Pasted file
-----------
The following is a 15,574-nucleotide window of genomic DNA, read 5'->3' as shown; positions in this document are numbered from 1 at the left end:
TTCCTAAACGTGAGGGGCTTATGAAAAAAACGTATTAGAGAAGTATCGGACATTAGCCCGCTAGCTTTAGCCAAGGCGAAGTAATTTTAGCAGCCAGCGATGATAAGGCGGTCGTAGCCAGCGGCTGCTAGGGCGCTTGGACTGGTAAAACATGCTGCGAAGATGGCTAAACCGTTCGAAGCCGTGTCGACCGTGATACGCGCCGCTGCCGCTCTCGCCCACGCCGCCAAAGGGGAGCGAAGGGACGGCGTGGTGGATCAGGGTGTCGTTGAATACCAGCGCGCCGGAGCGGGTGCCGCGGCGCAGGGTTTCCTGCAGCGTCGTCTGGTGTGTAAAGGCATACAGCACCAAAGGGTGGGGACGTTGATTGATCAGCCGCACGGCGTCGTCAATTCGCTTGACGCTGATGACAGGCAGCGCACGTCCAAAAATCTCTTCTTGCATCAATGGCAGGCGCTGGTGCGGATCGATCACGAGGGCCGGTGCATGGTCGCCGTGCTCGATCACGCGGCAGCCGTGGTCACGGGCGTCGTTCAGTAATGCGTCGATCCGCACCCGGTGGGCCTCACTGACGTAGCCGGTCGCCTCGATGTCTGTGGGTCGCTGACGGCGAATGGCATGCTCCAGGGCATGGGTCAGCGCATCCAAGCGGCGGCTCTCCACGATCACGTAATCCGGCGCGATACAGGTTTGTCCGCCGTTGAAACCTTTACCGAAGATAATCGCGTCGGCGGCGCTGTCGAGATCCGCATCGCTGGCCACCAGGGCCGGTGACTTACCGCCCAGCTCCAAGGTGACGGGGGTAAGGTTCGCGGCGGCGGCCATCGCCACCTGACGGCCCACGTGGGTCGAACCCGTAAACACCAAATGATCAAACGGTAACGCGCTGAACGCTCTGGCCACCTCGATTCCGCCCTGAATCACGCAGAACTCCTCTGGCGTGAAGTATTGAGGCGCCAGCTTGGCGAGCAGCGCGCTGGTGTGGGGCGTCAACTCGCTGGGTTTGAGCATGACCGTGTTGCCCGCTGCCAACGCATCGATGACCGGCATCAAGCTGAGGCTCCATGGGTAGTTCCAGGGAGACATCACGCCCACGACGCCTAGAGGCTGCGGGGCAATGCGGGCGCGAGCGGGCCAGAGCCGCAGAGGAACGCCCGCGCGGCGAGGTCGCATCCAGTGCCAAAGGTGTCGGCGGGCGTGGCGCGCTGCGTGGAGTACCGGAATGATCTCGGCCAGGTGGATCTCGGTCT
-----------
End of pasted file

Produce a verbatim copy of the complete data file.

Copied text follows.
The following is a 15,574-nucleotide window of genomic DNA, read 5'->3' as shown; positions in this document are numbered from 1 at the left end:
TTCCTAAACGTGAGGGGCTTATGAAAAAAACGTATTAGAGAAGTATCGGACATTAGCCCGCTAGCTTTAGCCAAGGCGAAGTAATTTTAGCAGCCAGCGATGATAAGGCGGTCGTAGCCAGCGGCTGCTAGGGCGCTTGGACTGGTAAAACATGCTGCGAAGATGGCTAAACCGTTCGAAGCCGTGTCGACCGTGATACGCGCCGCTGCCGCTCTCGCCCACGCCGCCAAAGGGGAGCGAAGGGACGGCGTGGTGGATCAGGGTGTCGTTGAATACCAGCGCGCCGGAGCGGGTGCCGCGGCGCAGGGTTTCCTGCAGCGTCGTCTGGTGTGTAAAGGCATACAGCACCAAAGGGTGGGGACGTTGATTGATCAGCCGCACGGCGTCGTCAATTCGCTTGACGCTGATGACAGGCAGCGCACGTCCAAAAATCTCTTCTTGCATCAATGGCAGGCGCTGGTGCGGATCGATCACGAGGGCCGGTGCATGGTCGCCGTGCTCGATCACGCGGCAGCCGTGGTCACGGGCGTCGTTCAGTAATGCGTCGATCCGCACCCGGTGGGCCTCACTGACGTAGCCGGTCGCCTCGATGTCTGTGGGTCGCTGACGGCGAATGGCATGCTCCAGGGCATGGGTCAGCGCATCCAAGCGGCGGCTCTCCACGATCACGTAATCCGGCGCGATACAGGTTTGTCCGCCGTTGAAACCTTTACCGAAGATAATCGCGTCGGCGGCGCTGTCGAGATCCGCATCGCTGGCCACCAGGGCCGGTGACTTACCGCCCAGCTCCAAGGTGACGGGGGTAAGGTTCGCGGCGGCGGCCATCGCCACCTGACGGCCCACGTGGGTCGAACCCGTAAACACCAAATGATCAAACGGTAACGCGCTGAACGCTCTGGCCACCTCGATTCCGCCCTGAATCACGCAGAACTCCTCTGGCGTGAAGTATTGAGGCGCCAGCTTGGCGAGCAGCGCGCTGGTGTGGGGCGTCAACTCGCTGGGTTTGAGCATGACCGTGTTGCCCGCTGCCAACGCATCGATGACCGGCATCAAGCTGAGGCTCCATGGGTAGTTCCAGGGAGACATCACGCCCACGACGCCTAGAGGCTGCGGGGCAATGCGGGCGCGAGCGGGCCAGAGCCGCAGAGGAACGCCCGCGCGGCGAGGTCGCATCCAGTGCCAAAGGTGTCGGCGGGCGTGGCGCGCTGCGTGGAGTACCGGAATGATCTCGGCCAGGTGGATCTCGGTCT